GUCG Unraveled

Reports on all things Gucci

GUCG Stock Update

According to NASDAQ online on Saturday October 8th at 6:47pm the last close for the Gucci Group was $24.00. The previous sale was not altered. Over about a five week period there have not been any significant changes in the stock reports. Generally, the Gucci Group has stayed in the $24.00-$26.00 range.


A Greener Gucci

Gucci has tagged along with many other luxury designers in the business who are making a more conscious effort to “go-green”. From becoming more rigid on their packaging standards, to vowing to use less paper the Gucci Group is helping the environment in more ways than one. They recently teamed up with sunglasses producer Safilo to design a line of shades made with bio-based materials, like castor oil seeds. This aids in the sunglasses being more recyclable and bio-degradable in their end use. The process of creating these new style of sunglasses actually eliminates CO2 emissions tremendously. The brand is now FSC certified in their paper standards which makes their paper products 100% recyclable. In addition, their bags, boxes, and tissue paper will no longer contain plastic laminate. They also altered the sate of their garment bags from polyester to cotton. Mimma Vigelzio, Gucci Group’s ECP of Communications quotes,

We hope our actions will also raise awareness inside the fashion industry that it’s possible for our industry to make a difference for rainforests and for the climate.

All Press is Good Press

While researching the Gucci Group in order to find any information on the social aspect of the brand, I came across quite a few different answers to the same question. There seems to be a discrepancy on where exactly Gucci products are manufactured. For the most part, it looked like Gucci stayed true to their roots and primarily manufacture their goods (aside from timepieces) in Italy; however, some sources cited the US and Spain as other main manufactures for the luxury brand.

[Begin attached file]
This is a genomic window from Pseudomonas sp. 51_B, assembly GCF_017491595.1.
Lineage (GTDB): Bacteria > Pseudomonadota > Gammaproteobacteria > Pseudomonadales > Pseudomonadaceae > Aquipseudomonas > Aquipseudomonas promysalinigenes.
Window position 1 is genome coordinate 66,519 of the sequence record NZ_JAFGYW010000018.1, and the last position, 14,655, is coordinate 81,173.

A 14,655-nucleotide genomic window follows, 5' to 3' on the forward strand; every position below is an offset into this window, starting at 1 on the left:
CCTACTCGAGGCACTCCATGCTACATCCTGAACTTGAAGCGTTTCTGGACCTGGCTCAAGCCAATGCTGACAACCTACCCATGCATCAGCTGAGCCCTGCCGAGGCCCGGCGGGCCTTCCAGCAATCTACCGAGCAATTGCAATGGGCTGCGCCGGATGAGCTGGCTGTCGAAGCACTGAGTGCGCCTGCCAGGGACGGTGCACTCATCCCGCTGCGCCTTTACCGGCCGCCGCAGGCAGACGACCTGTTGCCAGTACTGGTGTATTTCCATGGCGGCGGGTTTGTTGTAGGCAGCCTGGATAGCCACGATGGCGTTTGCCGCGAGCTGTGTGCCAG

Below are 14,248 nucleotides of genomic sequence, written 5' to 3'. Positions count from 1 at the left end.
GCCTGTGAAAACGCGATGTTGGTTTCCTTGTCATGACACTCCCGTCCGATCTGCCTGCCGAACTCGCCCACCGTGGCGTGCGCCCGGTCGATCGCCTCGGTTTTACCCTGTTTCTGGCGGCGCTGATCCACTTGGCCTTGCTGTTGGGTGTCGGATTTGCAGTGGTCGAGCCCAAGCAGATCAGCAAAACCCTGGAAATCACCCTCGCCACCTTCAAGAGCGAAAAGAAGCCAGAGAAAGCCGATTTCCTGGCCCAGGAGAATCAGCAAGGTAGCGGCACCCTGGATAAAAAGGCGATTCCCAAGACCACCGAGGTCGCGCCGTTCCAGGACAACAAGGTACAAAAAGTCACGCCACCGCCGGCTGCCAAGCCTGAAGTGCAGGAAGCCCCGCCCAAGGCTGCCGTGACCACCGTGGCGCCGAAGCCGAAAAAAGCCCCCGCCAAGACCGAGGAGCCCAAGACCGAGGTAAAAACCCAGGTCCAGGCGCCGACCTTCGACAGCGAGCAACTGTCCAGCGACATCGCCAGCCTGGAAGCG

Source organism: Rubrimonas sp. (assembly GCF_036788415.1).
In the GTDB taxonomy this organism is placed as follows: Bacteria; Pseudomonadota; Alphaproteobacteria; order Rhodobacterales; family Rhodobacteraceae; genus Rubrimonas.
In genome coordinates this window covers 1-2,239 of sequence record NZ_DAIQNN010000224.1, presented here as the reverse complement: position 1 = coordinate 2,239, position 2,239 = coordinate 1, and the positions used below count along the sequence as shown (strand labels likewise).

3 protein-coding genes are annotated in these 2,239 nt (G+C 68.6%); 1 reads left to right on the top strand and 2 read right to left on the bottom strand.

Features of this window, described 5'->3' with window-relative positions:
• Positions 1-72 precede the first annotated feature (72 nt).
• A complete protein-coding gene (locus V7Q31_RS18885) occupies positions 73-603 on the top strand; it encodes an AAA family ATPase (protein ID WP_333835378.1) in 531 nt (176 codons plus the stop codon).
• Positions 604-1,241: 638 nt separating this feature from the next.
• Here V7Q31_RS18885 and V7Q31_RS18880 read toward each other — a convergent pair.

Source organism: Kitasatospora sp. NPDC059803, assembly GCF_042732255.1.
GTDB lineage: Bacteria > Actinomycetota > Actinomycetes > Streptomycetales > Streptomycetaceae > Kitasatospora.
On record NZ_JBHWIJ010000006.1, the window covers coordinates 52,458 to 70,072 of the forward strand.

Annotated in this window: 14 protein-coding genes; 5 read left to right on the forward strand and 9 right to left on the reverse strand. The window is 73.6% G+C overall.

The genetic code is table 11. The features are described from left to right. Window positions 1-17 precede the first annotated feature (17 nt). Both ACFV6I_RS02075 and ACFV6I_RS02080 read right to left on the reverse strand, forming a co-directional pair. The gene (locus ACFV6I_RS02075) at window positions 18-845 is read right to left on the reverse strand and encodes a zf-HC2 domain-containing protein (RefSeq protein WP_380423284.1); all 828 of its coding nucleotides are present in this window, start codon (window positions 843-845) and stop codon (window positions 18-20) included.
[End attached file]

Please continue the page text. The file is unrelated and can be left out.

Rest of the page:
There was an article I found that may have raised a few eyebrows though. PPR, Gucci’s parent company, has had some issues with the international factories that produce their products. Countries who were included on the list of less than good working conditions were in India, the Philippines, Thailand, Indonesia, Romania and Pakistan. Reading the list of issues these workers deal with in foreign countries was appalling. For example, in the Philippines workers don’t even get the healthcare, retirement, or housing assistance that they are legally contracted to have. All across the board, these workers are making far less than minimum wage. In India, women, who sew all the garments from their home, make profit based on how many garments they make; however, they barely make 1% back on each piece. Romania’s factory conditions seemed to be the most severe, but corporate stated that unless they have issues with the products when they receive them, they have no use to inspect the conditions of the factory or workers. I feel publicizing this quote will definitely give people a negative image of the brand if no one else from the company releases a statement on the issue.

Amongst all this negatively surrounding the Gucci name, I did find something that promoted the brand in a positive light. Gucci has teamed up with the Tribecca Film Festival to create what is known as the Gucci Tribecca Documentary Fund. The fund sponsors independent filmmakers who make documentaries surrounding current social issues around the world. By winning an award from the fund the filmmakers are funded financially and given opportunities for their work that they probably would not have had without the help of the Gucci Group. They also partnered with PRP Corporation Fund for Women’s Dignity & Rights to spotlight  women filmmakers of documentaries that deal with women’s issues and the challenges that they face today.